The action translated poorly from the manga as well. The special techniques already required suspension of disbelief, but to accept them in the anime approaches ignorance. Better animation to illustrate them would have helped. The one aspect that did translate was the reverse blade plot device; they make far too big a deal out of it here and on paper. Kenshin refuses to kill anymore and wields a katana with the blade on the inside to avoid killing in combat. Er…yeah…even the blunt side of a sword would kill with his speed and strength. He even makes a huge fuss over using a normal katana, at one point, as though he couldn’t simply turn it around – again, with his skill, that would impair him little.

Look, Kenshin is still a decent anime, above average – good humour – but with the source material they had to work with, this should have been much better.

Art – Low

Did they have one animator chained to desk animating three seasons with the time and budget for a single season? Stiff animation, lots of stuttering. Next time, take the money you wasted on season three and use it to animate the episodes that mattered. The sequel, prequel, and OVAs look far better, a high quality.

Sound – Medium

Voice work is equally average in either language, except Kenshin. You have a choice of poison: you can take his annoying Japanese voice or take his stupid speech mannerism in English. (“It is beautiful, that it is.” “You should not fight, that you should not.” “Please, cut my tongue out, would you, please.” [Alright, that last one is fake.]) Acting is better in the sequel, prequel, and OVAs as well.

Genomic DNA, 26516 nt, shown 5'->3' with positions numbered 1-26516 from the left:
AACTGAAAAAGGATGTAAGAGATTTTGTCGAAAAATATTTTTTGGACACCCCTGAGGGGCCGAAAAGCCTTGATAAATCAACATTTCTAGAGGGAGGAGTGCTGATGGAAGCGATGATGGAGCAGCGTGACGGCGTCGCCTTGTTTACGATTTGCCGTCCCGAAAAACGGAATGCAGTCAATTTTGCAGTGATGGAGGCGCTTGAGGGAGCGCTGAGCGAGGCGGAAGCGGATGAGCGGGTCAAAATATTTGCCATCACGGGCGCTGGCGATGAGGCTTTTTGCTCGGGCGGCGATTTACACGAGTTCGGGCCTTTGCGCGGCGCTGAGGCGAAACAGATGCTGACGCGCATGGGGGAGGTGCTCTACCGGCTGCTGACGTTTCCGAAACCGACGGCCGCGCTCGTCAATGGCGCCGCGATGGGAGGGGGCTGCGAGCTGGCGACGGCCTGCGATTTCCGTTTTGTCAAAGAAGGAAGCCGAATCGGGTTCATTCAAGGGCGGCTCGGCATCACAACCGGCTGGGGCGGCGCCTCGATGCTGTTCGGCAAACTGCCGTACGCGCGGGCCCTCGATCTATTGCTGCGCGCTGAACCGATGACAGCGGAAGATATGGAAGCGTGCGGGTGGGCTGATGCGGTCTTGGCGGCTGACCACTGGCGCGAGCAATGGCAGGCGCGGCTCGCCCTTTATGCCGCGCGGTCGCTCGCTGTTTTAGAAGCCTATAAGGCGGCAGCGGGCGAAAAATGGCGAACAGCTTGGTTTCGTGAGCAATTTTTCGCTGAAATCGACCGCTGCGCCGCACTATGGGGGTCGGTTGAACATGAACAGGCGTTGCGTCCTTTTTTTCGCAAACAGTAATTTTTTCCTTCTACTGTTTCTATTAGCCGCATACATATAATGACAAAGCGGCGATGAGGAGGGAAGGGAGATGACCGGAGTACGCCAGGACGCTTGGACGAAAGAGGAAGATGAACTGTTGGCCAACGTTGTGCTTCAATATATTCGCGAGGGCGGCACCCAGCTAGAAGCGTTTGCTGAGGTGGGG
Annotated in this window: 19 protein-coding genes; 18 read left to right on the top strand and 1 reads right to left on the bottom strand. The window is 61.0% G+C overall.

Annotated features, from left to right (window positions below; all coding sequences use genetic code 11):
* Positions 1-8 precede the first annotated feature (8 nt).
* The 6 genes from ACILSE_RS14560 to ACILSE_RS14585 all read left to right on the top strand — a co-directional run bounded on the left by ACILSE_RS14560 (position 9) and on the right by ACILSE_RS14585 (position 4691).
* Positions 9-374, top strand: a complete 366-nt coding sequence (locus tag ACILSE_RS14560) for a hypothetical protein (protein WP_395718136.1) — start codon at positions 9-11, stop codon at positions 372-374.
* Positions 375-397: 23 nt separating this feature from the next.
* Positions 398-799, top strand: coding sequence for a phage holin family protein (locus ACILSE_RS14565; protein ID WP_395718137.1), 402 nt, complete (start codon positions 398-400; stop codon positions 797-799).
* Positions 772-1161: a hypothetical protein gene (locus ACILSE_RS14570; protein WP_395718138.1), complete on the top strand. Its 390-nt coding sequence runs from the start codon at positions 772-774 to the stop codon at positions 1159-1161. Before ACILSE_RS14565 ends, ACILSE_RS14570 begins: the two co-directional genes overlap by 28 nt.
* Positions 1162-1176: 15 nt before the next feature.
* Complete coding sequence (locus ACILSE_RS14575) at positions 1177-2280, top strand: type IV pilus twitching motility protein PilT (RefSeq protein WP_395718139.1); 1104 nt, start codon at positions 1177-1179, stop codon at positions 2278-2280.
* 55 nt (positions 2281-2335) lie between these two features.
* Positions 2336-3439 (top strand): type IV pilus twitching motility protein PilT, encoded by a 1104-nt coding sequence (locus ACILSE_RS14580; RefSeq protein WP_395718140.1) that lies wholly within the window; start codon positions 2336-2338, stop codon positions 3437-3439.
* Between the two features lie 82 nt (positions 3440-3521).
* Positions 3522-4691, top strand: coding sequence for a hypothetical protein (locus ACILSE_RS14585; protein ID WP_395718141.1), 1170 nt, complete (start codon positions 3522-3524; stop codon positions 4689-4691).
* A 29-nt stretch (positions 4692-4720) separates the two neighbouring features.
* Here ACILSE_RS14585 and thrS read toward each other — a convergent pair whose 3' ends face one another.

Story – Medium

A manslayer wanders around to escape his past, until he meets a woman. Bits of story with lots of filler, then story, then filler.

Overall Quality – Medium

Recommendation: I rarely advocate for reading manga instead of watching the anime, but this is one instance where I insist. If you do want to watch, prepare to skip some episodes – the ones with pirates are useless – and don’t bother with season three.

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Awards: (hover mouse over each award to see descriptions; click award for more recipients)

Positive: None


DissapointingPoor Pacing


Naruto – Anime Review

Japanese Title: Naruto


Related: Naruto Shippuden (sequel)

Naruto the Movie: Ninja Clash in the Land of Snow (side story)

Naruto the Movie 2: Legend of the Stone of Gelel (side story)

Naruto the Movie 3: Guardians of the Crescent Moon Kingdom (side story)

Similar: One Piece

Hunter x Hunter



Watched in: Japanese & English

Genre: Super Power Action Adventure

Length: 220 episodes (~80 filler episodes)



  • Many awesome fights.
  • Creative abilities and powers.
  • Lasting consequences.
  • Great villains.
  • Episode 101.


  • Takes a few episodes.
  • Naruto isn’t the most interesting protagonist.
  • Explaining the obvious at times.
  • Flashbacks and filler, though most filler comes after the canon episodes.
  • Relies on the inferior sequel, Shippuden, to complete a few arcs.

Audiences have a love-hate relationship with long running battle shounen. The gargantuan episode count can be reason enough not to give them a shot. In my experience, fans of long running anime often got into the series from the ground level when the episodes were still in double digits and not nearing a millennial celebration. Unfortunately, being there year-one and having a series be a part of your life for a decade or more does lead to a skewed perception of the show’s quality. So, when tackling Naruto classic, my year-one battle shounen, I kept in mind the best anime I have seen since – having not seen Naruto in seven years also helped gain distance.